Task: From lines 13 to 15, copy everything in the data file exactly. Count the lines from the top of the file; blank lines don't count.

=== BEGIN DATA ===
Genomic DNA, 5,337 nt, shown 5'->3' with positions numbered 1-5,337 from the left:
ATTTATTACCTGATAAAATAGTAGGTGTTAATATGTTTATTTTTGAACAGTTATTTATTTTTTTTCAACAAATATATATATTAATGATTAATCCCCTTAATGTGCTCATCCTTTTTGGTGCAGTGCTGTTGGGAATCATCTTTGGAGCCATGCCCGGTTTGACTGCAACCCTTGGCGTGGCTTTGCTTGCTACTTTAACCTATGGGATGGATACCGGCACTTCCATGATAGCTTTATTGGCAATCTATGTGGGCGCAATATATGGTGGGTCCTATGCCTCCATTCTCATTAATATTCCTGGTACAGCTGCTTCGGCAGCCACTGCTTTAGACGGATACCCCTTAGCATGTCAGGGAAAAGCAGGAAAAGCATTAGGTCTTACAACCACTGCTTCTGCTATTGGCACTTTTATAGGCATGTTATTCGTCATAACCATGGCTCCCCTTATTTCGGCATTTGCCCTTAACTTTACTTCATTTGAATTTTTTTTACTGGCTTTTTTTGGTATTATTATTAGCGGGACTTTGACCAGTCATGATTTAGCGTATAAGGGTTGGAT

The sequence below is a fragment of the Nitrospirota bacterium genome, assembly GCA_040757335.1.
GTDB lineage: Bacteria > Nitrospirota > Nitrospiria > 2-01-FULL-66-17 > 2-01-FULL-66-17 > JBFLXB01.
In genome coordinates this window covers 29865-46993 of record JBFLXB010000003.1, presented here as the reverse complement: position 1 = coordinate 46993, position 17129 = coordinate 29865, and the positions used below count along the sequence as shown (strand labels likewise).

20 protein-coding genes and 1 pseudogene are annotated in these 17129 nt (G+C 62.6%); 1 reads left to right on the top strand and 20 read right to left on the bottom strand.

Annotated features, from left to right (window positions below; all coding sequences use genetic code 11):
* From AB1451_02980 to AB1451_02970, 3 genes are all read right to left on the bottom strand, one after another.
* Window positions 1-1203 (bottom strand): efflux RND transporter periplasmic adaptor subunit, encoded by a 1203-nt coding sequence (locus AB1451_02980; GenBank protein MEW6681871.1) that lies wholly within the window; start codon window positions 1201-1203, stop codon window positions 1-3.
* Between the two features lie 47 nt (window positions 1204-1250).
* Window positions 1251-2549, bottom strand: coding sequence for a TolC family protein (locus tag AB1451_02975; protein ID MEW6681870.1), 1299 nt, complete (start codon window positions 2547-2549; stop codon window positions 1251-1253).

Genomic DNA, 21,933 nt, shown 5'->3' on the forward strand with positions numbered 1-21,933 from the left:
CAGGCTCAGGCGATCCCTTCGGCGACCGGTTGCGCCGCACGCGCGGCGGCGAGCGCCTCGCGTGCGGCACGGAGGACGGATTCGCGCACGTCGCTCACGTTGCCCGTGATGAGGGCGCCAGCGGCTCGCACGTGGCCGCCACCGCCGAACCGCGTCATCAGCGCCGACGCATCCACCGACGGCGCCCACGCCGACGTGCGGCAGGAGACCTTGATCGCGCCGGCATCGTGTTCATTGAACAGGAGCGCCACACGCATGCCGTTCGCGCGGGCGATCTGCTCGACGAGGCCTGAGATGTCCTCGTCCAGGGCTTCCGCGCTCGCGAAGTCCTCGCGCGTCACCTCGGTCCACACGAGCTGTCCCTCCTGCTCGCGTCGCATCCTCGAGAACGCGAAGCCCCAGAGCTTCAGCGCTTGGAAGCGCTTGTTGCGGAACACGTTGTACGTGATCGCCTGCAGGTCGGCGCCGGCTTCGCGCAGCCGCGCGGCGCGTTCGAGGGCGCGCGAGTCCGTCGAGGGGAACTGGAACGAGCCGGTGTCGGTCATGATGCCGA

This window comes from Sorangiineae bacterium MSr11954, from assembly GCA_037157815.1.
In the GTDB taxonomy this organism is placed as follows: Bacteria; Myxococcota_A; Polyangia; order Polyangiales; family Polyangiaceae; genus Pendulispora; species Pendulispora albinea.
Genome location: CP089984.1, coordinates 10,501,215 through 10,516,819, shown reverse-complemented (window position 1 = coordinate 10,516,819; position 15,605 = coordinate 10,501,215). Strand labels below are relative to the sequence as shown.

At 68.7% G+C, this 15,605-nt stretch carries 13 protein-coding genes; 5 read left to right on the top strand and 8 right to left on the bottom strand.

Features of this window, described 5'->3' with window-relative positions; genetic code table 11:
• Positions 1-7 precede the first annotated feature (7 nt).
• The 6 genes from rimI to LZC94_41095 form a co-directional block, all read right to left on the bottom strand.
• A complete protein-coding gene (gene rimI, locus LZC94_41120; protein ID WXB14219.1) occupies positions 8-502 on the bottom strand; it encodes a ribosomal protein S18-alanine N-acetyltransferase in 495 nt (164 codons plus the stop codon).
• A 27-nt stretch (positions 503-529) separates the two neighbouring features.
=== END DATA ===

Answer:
CAGGCTCAGGCGATCCCTTCGGCGACCGGTTGCGCCGCACGCGCGGCGGCGAGCGCCTCGCGTGCGGCACGGAGGACGGATTCGCGCACGTCGCTCACGTTGCCCGTGATGAGGGCGCCAGCGGCTCGCACGTGGCCGCCACCGCCGAACCGCGTCATCAGCGCCGACGCATCCACCGACGGCGCCCACGCCGACGTGCGGCAGGAGACCTTGATCGCGCCGGCATCGTGTTCATTGAACAGGAGCGCCACACGCATGCCGTTCGCGCGGGCGATCTGCTCGACGAGGCCTGAGATGTCCTCGTCCAGGGCTTCCGCGCTCGCGAAGTCCTCGCGCGTCACCTCGGTCCACACGAGCTGTCCCTCCTGCTCGCGTCGCATCCTCGAGAACGCGAAGCCCCAGAGCTTCAGCGCTTGGAAGCGCTTGTTGCGGAACACGTTGTACGTGATCGCCTGCAGGTCGGCGCCGGCTTCGCGCAGCCGCGCGGCGCGTTCGAGGGCGCGCGAGTCCGTCGAGGGGAACTGGAACGAGCCGGTGTCGGTCATGATGCCGA

This window comes from Sorangiineae bacterium MSr11954, from assembly GCA_037157815.1.
In the GTDB taxonomy this organism is placed as follows: Bacteria; Myxococcota_A; Polyangia; order Polyangiales; family Polyangiaceae; genus Pendulispora; species Pendulispora albinea.